• Mortgage Calculator Instructions

    In this article we are going to step you through the use of a mortgage calculator.  Sample calculations for both fixed rate and adjustable rate mortgages will be displayed.  Also shown will be how to calculate the interest saved by making extra principal payments.

    Mortgage Calculator Payment Calculation

    The mortgage calculator shown on the right side of any page on this site can be used to practice these calculations.  People always ask “What will my payment be?”.  This is relatively simple to calculate with our calculator.  Let’s start with an example of a $500,000 loan for 20 years at a fixed rate of 5.0%. Put the loan amount without the dollar sign nor any punctuation into the box labeled “Principal”.  Right below that insert the interest rate including any decimal points.  The length of the loan goes into the “Term” box. Use the pull down arrow and select the appropriate number of years.  Yearly taxes and insurance will be estimated and autofilled but can be overridden and changed or deleted altogether.  Now press the calculate button.  The window below the Calculate Button will display the Monthly Payment of principal and interest, any taxes, and any insurance along with the Total Payment.  The left and right arrows will allow you to display the monthly payment figures, the annual payment figures, or the Total Payment for the life of the loan.  The pie chart shows the payment, taxes, and insurance in visual form.   We see that the monthly payment (principal plus interest) is $3299.78.  Any monthly taxes and insurance will be shown and the total monthly loan payment.  This loan is for 20 years or 240 months.

    Mortgage Calculator Loan Amortization Table

    Now click on the amortization schedule link to see a table showing all 240 payments.  The principal portion, interest portion, taxes, insurance, and remaining balance for each of the 240 payments is shown in a table.  Examining this table gives us considerable insight into how a mortgage loan amortizes.  Look at the first payment.  The principal portion is $1216.45 and the interest portion is $2083.33.  In the beginning more of your payment is interest.  Now look at the last payment produced by the mortgage calculator.  The principal is $3285.89 and the interest is $13.69. Virtually all of your payment is being applied toward principal at the end.

    Adjustable Rate Mortgage Amortization

    You may ask, ”What if my loan has an adjustable feature?”  In commercial mortgages this is more likely the case rather than having a fixed rate for the life of the loan. A typical bank loan will be written for five years with a balloon payment or refinance required at the end of five years.  The monthly payment will be calculated as though the loan was going to last 20 years or maybe more. If the bank renews the note it will be written at an interest rate that generally reflects the current interest rates. The new note will usually be for another five years but with an amortization of 15 years instead of 20 years. This process will repeat itself every five years until the loan is paid off.  The mortgage calculator is still very useful for estimating how the loan would be paid back.  Various estimates can be used to examine several possible scenarios depending on what you think interest rates will do in the future.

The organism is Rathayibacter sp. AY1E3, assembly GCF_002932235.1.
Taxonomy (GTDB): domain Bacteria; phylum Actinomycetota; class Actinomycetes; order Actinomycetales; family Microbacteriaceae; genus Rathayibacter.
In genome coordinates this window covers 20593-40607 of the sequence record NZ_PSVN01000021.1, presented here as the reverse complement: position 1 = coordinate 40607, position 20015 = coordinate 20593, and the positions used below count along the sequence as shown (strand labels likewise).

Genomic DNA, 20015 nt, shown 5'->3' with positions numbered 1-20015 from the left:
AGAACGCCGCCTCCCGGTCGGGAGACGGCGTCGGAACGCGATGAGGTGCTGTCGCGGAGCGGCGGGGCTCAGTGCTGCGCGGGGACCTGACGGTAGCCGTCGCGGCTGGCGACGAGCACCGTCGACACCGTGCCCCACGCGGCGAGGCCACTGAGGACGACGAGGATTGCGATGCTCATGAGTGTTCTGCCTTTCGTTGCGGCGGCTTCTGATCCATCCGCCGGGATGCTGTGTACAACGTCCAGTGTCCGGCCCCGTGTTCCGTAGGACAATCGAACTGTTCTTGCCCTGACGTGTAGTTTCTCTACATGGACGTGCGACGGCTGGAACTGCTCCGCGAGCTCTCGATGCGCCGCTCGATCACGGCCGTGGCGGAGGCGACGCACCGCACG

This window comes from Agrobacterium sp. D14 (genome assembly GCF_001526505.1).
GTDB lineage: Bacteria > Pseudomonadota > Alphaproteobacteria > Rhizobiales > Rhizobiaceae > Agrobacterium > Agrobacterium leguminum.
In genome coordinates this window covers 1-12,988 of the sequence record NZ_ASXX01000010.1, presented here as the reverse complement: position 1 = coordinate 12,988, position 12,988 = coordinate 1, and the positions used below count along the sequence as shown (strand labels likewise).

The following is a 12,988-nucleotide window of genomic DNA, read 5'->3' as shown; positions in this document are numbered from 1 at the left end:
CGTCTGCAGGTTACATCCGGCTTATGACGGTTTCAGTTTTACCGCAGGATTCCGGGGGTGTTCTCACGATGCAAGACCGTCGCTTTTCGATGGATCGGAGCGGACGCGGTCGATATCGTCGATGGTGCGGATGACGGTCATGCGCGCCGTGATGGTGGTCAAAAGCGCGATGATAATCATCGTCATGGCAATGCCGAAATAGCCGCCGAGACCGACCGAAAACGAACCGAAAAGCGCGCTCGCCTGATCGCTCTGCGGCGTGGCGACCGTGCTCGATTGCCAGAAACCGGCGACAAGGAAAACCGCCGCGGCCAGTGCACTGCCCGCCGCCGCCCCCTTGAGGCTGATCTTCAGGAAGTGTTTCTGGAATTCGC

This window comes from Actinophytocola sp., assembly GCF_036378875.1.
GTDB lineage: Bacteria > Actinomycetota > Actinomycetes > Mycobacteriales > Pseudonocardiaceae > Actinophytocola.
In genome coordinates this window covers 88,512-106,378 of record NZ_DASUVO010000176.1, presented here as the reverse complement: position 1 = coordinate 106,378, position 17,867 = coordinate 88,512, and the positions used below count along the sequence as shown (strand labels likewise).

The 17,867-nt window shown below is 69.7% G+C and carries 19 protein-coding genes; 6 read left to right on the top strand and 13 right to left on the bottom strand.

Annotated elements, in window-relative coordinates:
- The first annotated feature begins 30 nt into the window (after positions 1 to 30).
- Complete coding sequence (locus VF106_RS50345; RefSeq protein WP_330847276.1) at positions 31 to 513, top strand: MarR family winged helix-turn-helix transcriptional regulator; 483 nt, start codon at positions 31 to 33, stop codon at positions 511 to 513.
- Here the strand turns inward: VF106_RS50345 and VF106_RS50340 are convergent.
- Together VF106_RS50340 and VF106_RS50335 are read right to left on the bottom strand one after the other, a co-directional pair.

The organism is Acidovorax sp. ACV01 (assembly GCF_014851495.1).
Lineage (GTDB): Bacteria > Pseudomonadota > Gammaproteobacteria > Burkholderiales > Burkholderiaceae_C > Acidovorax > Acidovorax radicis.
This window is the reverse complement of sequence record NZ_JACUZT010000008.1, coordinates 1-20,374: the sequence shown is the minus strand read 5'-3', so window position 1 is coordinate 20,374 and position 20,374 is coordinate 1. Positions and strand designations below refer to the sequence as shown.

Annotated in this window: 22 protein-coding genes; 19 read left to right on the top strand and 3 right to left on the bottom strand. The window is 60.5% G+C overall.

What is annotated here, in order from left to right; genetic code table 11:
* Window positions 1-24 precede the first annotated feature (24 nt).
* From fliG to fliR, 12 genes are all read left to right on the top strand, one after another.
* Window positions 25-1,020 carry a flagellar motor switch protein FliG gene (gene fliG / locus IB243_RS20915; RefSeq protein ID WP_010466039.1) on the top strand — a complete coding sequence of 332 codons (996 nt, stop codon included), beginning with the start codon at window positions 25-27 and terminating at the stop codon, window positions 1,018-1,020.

Extra Principal Payments

    Some borrowers will want to make additional principal payments to pay the loan off sooner and save on interest payments. This mortgage calculator can be used to show what happens when these extra payments are made.  Lets now assume that an extra $500.00 per month is enclosed with the regular payment and see what happens.  Put the $500.00 per month into the “Extra” box and hit calculate again.  The new monthly payment figure will reflect the additional $500.00 per month paid.   Click on the amortization table link and scroll down to the bottom of the table.  You will now see that the extra $500.00 per month has reduced the total number of payments to 192 instead of 240.  The total interest paid on the loan will now be $226,222.14 instead of $291,947. The difference represents a savings of $65,724.86.



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